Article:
– They’re fun! I think this is the most important element of Qwizdom. As a maths teacher, part of my job is to engage the students and create a passion for the subject. This is easier said than done when you have their parents saying things like, “I was always rubbish at maths” and, “maths was never my subject”. The remotes create a competitive atmosphere which students of all ages and abilities love (I’m thinking about my bottom set year 11s who ask for them every lesson), and when you include the Mission to Mars and Fast Track games, you have can actually feel the buzz of excitement in the classroom as they race to answer the questions first!

– Complete inclusion. We’ve all come across that one student who barely pipes up to say, “Yes Miss” when the register is taken, let alone puts their hand up to answer a question. Qwizdom allows even the shyest of students to get involved, and even better it allows the teacher to assess every single learner at the press of a button. Ofsted, eat your heart out!

– Assessment. Yes, I know I’ve already mentioned this but I think it deserves its own bullet point. The possbilities are endless (OK, not endless, but vast!) when it comes to assessing your students’ needs and progress. So far, I’ve used the games to recap on prior knowledge and check understanding during and at the end of a lesson. I’ve used Answer Key to provide instant feedback to the worksheet the students are completing. I’ve used the pick tool to pick random students to provide further explanation of their answers. I’ve created answer reports that allow each individual student to have detailed feedback to stick into their books, and even provided some of these reports to parents for information. I don’t even think I’ve scratched the surface on this element yet!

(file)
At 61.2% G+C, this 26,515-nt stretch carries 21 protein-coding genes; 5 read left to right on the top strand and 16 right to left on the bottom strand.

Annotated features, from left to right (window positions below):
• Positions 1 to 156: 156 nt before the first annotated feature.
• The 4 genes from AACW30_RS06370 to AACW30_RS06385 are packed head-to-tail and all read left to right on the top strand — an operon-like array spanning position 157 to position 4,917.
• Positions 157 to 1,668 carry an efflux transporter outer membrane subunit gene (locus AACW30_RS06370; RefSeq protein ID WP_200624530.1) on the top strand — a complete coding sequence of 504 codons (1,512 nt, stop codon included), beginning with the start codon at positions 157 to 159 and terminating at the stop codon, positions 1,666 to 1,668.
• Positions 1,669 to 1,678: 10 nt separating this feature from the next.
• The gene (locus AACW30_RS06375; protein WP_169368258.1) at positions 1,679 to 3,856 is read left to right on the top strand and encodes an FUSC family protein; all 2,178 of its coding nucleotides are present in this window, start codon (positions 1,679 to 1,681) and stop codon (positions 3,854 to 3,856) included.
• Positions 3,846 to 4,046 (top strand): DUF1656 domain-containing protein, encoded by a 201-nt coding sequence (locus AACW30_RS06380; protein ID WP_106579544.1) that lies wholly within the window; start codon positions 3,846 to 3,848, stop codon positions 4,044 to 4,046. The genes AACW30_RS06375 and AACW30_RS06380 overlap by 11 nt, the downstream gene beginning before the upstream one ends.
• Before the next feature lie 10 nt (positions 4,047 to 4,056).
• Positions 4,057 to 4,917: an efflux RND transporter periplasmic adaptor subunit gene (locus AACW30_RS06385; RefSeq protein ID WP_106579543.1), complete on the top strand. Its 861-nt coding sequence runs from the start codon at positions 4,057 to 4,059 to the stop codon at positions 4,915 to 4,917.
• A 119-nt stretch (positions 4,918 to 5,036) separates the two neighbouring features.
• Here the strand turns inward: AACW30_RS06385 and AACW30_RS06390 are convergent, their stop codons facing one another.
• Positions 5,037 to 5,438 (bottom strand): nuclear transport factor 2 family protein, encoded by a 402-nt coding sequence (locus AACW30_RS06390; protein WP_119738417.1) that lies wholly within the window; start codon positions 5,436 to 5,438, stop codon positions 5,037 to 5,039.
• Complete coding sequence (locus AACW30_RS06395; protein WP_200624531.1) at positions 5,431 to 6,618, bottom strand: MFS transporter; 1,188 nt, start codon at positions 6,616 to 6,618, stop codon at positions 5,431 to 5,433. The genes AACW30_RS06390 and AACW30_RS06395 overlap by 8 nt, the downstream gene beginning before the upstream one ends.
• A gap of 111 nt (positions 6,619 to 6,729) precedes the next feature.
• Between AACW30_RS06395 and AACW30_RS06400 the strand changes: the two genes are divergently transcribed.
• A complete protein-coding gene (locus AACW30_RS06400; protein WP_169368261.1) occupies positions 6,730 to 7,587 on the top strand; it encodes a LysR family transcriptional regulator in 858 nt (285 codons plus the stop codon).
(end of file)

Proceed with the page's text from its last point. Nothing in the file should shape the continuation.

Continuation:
– Differentation. With clever use of the multiple presentations option in answer key, you can have more than one presentation running allowing you to differentiate the level of work that you provide each student. Clever, eh?

– It frees up the teacher to help the students who really need it, rather than the ones who just want to check they are doing the work correctly! With instant feedback, students are gratified and less likely to unnecessarily seek the attention of the adults in the class. In addition, the students can discreetly ask for help through their remotes if you are using the Q5 instructor remote. Brilliant!

So there are just a few reasons why I’m slightly addicted to Qwizdom at the moment, I hope I’ve managed to persuade you guys how good it is. If not, keep checking back for more detailed examples of how I use Qwizdom in the classroom.

Learn more…

ImageI am a maths teacher at a large secondary comprehensive in Berkshire. After stealing borrowing the Qwizdom Q4s from another department, I was keen to give them a go in my classroom. But where to start? It’s a fact that both software and hardware are not particularly intuitive, so I set about teaching myself the ins and outs of the voting system and its advantages in the maths classroom.

At the moment, we are using the Q4 handsets but due to their ability to include symbols and decent amounts of text, I’m currently lobbying for a new set of Q6s.